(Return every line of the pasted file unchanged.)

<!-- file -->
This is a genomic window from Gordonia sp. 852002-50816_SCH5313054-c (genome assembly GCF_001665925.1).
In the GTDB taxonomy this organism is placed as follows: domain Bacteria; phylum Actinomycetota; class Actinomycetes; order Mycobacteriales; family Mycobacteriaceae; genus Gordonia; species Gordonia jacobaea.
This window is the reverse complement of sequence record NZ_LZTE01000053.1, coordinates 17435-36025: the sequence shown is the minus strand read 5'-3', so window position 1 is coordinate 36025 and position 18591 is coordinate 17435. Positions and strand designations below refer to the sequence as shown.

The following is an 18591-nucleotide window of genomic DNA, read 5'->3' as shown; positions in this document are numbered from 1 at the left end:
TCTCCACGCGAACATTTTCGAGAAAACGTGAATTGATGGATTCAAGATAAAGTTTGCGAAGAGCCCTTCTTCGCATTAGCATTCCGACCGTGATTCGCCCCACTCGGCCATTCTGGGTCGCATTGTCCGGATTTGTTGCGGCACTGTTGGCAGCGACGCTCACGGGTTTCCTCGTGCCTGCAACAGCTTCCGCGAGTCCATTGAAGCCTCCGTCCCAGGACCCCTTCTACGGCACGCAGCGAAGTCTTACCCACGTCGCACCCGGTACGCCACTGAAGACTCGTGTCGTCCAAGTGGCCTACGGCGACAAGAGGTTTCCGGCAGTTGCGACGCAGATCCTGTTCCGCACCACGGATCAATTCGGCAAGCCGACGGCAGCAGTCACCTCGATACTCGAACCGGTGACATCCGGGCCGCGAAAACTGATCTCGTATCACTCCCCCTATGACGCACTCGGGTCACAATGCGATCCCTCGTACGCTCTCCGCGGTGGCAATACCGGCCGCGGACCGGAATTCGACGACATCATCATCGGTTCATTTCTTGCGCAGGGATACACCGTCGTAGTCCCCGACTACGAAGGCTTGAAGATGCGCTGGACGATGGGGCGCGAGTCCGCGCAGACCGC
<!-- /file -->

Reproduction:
This is a genomic window from Gordonia sp. 852002-50816_SCH5313054-c (genome assembly GCF_001665925.1).
In the GTDB taxonomy this organism is placed as follows: domain Bacteria; phylum Actinomycetota; class Actinomycetes; order Mycobacteriales; family Mycobacteriaceae; genus Gordonia; species Gordonia jacobaea.
This window is the reverse complement of sequence record NZ_LZTE01000053.1, coordinates 17435-36025: the sequence shown is the minus strand read 5'-3', so window position 1 is coordinate 36025 and position 18591 is coordinate 17435. Positions and strand designations below refer to the sequence as shown.

The following is an 18591-nucleotide window of genomic DNA, read 5'->3' as shown; positions in this document are numbered from 1 at the left end:
TCTCCACGCGAACATTTTCGAGAAAACGTGAATTGATGGATTCAAGATAAAGTTTGCGAAGAGCCCTTCTTCGCATTAGCATTCCGACCGTGATTCGCCCCACTCGGCCATTCTGGGTCGCATTGTCCGGATTTGTTGCGGCACTGTTGGCAGCGACGCTCACGGGTTTCCTCGTGCCTGCAACAGCTTCCGCGAGTCCATTGAAGCCTCCGTCCCAGGACCCCTTCTACGGCACGCAGCGAAGTCTTACCCACGTCGCACCCGGTACGCCACTGAAGACTCGTGTCGTCCAAGTGGCCTACGGCGACAAGAGGTTTCCGGCAGTTGCGACGCAGATCCTGTTCCGCACCACGGATCAATTCGGCAAGCCGACGGCAGCAGTCACCTCGATACTCGAACCGGTGACATCCGGGCCGCGAAAACTGATCTCGTATCACTCCCCCTATGACGCACTCGGGTCACAATGCGATCCCTCGTACGCTCTCCGCGGTGGCAATACCGGCCGCGGACCGGAATTCGACGACATCATCATCGGTTCATTTCTTGCGCAGGGATACACCGTCGTAGTCCCCGACTACGAAGGCTTGAAGATGCGCTGGACGATGGGGCGCGAGTCCGCGCAGACCGC